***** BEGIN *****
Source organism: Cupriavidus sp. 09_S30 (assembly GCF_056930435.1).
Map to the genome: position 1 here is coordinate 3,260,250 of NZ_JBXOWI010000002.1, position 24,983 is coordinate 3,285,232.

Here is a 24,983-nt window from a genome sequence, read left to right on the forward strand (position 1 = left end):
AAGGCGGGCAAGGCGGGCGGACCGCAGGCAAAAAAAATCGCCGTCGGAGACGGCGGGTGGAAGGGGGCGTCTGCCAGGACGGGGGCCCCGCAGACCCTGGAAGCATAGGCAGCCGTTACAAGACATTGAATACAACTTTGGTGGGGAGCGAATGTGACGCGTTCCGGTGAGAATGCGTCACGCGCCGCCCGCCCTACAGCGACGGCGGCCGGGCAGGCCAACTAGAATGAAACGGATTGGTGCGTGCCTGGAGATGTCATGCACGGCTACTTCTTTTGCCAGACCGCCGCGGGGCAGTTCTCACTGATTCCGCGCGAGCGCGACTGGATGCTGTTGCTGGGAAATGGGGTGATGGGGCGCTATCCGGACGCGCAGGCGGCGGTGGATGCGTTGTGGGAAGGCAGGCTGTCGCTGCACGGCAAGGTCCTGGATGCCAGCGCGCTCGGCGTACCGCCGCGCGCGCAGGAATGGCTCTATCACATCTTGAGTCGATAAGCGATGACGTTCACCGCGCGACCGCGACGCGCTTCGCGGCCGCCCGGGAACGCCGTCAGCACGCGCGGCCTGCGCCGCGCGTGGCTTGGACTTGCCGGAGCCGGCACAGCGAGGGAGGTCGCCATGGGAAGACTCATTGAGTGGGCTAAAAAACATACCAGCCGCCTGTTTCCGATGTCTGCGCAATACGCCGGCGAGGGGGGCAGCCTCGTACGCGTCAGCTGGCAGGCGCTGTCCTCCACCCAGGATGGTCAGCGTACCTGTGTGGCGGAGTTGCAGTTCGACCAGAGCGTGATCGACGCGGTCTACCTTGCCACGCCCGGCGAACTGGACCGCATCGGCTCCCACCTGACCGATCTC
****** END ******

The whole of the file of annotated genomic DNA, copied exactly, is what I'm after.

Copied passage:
Source organism: Cupriavidus sp. 09_S30 (assembly GCF_056930435.1).
Map to the genome: position 1 here is coordinate 3,260,250 of NZ_JBXOWI010000002.1, position 24,983 is coordinate 3,285,232.

Here is a 24,983-nt window from a genome sequence, read left to right on the forward strand (position 1 = left end):
AAGGCGGGCAAGGCGGGCGGACCGCAGGCAAAAAAAATCGCCGTCGGAGACGGCGGGTGGAAGGGGGCGTCTGCCAGGACGGGGGCCCCGCAGACCCTGGAAGCATAGGCAGCCGTTACAAGACATTGAATACAACTTTGGTGGGGAGCGAATGTGACGCGTTCCGGTGAGAATGCGTCACGCGCCGCCCGCCCTACAGCGACGGCGGCCGGGCAGGCCAACTAGAATGAAACGGATTGGTGCGTGCCTGGAGATGTCATGCACGGCTACTTCTTTTGCCAGACCGCCGCGGGGCAGTTCTCACTGATTCCGCGCGAGCGCGACTGGATGCTGTTGCTGGGAAATGGGGTGATGGGGCGCTATCCGGACGCGCAGGCGGCGGTGGATGCGTTGTGGGAAGGCAGGCTGTCGCTGCACGGCAAGGTCCTGGATGCCAGCGCGCTCGGCGTACCGCCGCGCGCGCAGGAATGGCTCTATCACATCTTGAGTCGATAAGCGATGACGTTCACCGCGCGACCGCGACGCGCTTCGCGGCCGCCCGGGAACGCCGTCAGCACGCGCGGCCTGCGCCGCGCGTGGCTTGGACTTGCCGGAGCCGGCACAGCGAGGGAGGTCGCCATGGGAAGACTCATTGAGTGGGCTAAAAAACATACCAGCCGCCTGTTTCCGATGTCTGCGCAATACGCCGGCGAGGGGGGCAGCCTCGTACGCGTCAGCTGGCAGGCGCTGTCCTCCACCCAGGATGGTCAGCGTACCTGTGTGGCGGAGTTGCAGTTCGACCAGAGCGTGATCGACGCGGTCTACCTTGCCACGCCCGGCGAACTGGACCGCATCGGCTCCCACCTGACCGATCTC